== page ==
(2) Decrease in fuel consumption. With air as the oxidant, the sensible heat loss to the flue gas is often substantial due to the high nitrogen content of air. With oxygen enrichment, the nitrogen content of the flue gas is reduced and the heat content of the flue gas is decreased resulting in lower sensible heat losses at comparable off gas temperatures. The overall fuel savings per unit of production can be very significant.
(3) Decrease in pollution problems relating to entrainment of particulates, due to the lower flue gas volume. Gas cleaning of all pollutants is less costly and more effective with a decreased volume of flue gas per unit of fuel burned.
The extent of the above benefits increases with the degree of oxygen enrichment. Therefore, use of substantial oxygen enrichment as well as use of pure oxygen would be desirable in the art. Such use, however, has been avoided in the art to date, because it suffers from the following disadvantages:
(1) High flame temperatures. Flame temperature increases markedly as the oxygen concentration in the oxidant gas increases. This is undesirable because it results in (a) unusually high heat transfer rates in a localized region around the flame which can result in "hot spots" causing damage to the furnace refractory and/or the furnace charge, and (b) higher nitrogen oxide (NO.sub.x) emissions, as the kinetics and equilibria of the NO.sub.x formation reactions are significantly favored by high temperatures. Use of pure oxygen as the oxidant gas does not solve the second problem by limiting the availability of nitrogen, because sufficient nitrogen is usually present in the furnace, through air leaks (which are usually unavoidable, even in closed furnaces, especially in industrial scale operations) or in the fuel, to form nitrogen oxides in environmentally unacceptable quantities, i.e. in amounts exceeding the acceptable NO.sub.x emission standards.
(2) Low gas momentum in the furnace. The reduction in mass in both the oxidant and in the fuel, can result in a substantial reduction in the incoming oxidant gas and fuel jet momentum, which, in turn, reduces the amount of mixing and recirculation of the gases within the furnace. Good mixing and gas circulation in the furnace are necessary to obtain effective heat transfer and uniform heating of the charge as well as further to avoid localized hot spots.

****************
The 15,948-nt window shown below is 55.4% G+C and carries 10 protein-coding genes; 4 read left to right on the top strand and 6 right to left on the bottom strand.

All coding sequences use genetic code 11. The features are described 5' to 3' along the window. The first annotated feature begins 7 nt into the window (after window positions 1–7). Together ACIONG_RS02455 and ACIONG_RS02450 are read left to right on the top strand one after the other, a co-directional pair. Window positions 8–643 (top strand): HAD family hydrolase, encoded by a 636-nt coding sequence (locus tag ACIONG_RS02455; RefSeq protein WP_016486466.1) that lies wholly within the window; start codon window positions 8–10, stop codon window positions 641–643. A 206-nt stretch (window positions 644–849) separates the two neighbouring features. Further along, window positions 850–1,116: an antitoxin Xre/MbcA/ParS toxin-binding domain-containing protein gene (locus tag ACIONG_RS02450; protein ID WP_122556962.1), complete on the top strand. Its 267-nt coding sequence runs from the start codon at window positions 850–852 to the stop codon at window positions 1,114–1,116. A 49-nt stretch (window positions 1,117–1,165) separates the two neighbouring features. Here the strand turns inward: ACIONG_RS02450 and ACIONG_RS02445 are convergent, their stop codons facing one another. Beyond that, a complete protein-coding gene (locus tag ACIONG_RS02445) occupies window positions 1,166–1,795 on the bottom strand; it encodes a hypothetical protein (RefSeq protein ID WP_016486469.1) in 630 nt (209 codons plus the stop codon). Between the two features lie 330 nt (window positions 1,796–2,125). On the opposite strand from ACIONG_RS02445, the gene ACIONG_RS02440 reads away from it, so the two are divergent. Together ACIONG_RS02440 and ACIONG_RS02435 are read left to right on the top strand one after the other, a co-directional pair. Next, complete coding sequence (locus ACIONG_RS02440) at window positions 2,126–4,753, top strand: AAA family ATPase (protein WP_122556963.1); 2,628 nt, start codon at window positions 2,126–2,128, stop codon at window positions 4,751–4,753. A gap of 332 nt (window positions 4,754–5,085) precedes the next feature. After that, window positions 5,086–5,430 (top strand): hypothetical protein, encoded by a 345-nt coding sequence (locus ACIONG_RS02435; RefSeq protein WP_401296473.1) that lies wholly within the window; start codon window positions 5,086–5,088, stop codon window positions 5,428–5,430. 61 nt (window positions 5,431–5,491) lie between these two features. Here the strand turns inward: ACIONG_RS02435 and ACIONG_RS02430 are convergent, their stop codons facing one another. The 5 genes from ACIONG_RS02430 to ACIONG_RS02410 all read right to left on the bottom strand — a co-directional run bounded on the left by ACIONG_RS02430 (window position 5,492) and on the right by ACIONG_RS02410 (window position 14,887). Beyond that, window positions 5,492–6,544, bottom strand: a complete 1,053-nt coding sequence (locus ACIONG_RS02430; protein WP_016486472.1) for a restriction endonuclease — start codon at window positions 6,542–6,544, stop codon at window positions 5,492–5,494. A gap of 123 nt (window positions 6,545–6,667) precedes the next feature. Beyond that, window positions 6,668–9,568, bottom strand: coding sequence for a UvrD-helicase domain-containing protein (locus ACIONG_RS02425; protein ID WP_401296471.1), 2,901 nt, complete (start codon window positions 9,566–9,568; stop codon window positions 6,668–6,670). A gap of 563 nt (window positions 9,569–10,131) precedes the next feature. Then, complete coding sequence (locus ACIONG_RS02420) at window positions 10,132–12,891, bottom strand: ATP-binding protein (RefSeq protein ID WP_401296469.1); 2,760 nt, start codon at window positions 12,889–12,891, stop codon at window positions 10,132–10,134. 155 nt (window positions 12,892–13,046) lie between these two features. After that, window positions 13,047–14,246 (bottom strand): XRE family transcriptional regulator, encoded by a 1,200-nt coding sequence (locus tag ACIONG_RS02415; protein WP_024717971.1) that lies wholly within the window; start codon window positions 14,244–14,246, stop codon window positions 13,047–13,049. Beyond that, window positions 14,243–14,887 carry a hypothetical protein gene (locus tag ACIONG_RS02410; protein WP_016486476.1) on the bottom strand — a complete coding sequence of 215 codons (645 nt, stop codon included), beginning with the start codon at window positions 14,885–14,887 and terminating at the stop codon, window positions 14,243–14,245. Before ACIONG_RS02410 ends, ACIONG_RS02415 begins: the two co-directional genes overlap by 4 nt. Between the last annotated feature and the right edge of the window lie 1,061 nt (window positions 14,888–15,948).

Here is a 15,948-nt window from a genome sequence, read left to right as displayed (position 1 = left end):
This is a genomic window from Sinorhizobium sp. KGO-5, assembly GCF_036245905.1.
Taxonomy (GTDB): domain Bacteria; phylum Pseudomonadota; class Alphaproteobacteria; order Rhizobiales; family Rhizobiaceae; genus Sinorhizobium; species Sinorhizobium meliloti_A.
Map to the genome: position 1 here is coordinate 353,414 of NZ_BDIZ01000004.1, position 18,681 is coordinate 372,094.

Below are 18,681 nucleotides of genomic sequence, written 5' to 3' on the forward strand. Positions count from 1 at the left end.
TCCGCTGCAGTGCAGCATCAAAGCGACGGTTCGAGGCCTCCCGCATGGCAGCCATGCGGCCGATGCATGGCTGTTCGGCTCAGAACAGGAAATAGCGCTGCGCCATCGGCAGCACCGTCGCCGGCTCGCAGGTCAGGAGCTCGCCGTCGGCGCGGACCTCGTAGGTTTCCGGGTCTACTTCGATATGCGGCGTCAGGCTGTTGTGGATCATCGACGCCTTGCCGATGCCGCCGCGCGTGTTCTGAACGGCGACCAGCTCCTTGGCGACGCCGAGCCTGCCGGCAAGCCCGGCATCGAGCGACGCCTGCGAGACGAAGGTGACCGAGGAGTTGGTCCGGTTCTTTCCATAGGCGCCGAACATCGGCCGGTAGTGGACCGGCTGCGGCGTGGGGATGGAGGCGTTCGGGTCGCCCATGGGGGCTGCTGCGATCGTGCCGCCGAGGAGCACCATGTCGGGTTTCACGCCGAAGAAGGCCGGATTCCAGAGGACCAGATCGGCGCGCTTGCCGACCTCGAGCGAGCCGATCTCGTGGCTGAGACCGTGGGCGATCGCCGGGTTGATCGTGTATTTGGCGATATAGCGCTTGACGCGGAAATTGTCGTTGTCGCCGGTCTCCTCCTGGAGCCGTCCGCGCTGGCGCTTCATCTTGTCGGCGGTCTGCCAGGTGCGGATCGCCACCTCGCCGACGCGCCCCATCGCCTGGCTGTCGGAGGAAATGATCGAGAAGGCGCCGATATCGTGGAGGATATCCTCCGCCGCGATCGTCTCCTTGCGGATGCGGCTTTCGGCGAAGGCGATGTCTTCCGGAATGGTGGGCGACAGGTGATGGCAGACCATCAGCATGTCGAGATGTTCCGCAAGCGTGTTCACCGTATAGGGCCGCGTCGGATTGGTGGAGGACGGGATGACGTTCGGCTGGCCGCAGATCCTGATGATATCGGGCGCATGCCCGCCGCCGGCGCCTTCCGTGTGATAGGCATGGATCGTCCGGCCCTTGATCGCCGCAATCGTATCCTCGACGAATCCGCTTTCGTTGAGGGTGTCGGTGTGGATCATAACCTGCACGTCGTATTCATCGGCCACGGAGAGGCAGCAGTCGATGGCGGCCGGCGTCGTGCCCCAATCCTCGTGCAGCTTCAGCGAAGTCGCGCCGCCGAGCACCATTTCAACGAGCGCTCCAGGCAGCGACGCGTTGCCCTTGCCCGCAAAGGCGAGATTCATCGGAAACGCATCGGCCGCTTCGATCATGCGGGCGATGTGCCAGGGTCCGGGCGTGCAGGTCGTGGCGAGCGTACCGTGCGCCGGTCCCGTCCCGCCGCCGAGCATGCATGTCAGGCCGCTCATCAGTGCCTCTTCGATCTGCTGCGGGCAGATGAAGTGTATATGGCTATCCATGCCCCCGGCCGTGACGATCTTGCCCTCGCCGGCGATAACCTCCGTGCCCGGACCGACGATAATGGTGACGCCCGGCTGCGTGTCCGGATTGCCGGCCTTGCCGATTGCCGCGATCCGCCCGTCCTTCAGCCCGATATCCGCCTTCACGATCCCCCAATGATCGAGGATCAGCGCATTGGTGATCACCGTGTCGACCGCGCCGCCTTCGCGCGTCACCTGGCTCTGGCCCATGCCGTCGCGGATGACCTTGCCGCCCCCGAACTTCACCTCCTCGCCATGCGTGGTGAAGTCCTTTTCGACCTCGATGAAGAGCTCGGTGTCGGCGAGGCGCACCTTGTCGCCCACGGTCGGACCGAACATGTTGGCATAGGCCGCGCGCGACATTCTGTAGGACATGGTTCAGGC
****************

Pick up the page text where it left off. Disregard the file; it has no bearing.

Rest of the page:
Thus, although the aforedescribed advantages of using oxygen or oxygen-enriched air in place of air in industrial furnaces were known, such use was avoided because it was accompanied by the aforedescribed disadvantages. There exists, therefore, a need in the art for a process and apparatus for firing a furnace which permits use of oxygen or oxygen-enriched air as the oxidant gas, thereby taking advantage of the benefits such use affords, but which overcomes the disadvantages set forth above.
It is therefore an object of this invention to improve the overall performance and efficiency of industrial furnaces by (a) increasing the maximum furnace firing rate through increasing the rate of oxidant introduction into the furnace, (b) decreasing the furnace fuel requirements by decreasing sensible heat losses to the flue through elimination of at least a portion of the nitrogen, and (c) facilitate abatement of pollutants by decreasing the volume of the flue gas.
It is also an object of this invention to achieve the above objective through the use of oxygen or oxygen-enriched air in place of air as the oxidant gas.
It is a further object of this invention to improve the overall performance and efficiency of industrial furnaces through the use of oxygen or oxygen-enrichment, while at the same time avoiding the disadvantages of high flame temperature and low gas momentum resulting in high NO.sub.x emissions and a non-uniform furnace temperature distribution, respectively, which disadvantages normally accompany use of such oxygen or oxygen-enriched air as the oxidant gas.
It is another object of this invention to improve flame stability during combustion in an industrial furnace.
It is yet another object of the present invention to provide burner apparatus for carrying out the foregoing objects.
These and other objects of this invention will become apparent in light of the following description and accompanying drawings.
One aspect of the invention comprises a process for firing a furnace, comprising:
(a) providing a furnace zone substantially closed to the atmosphere;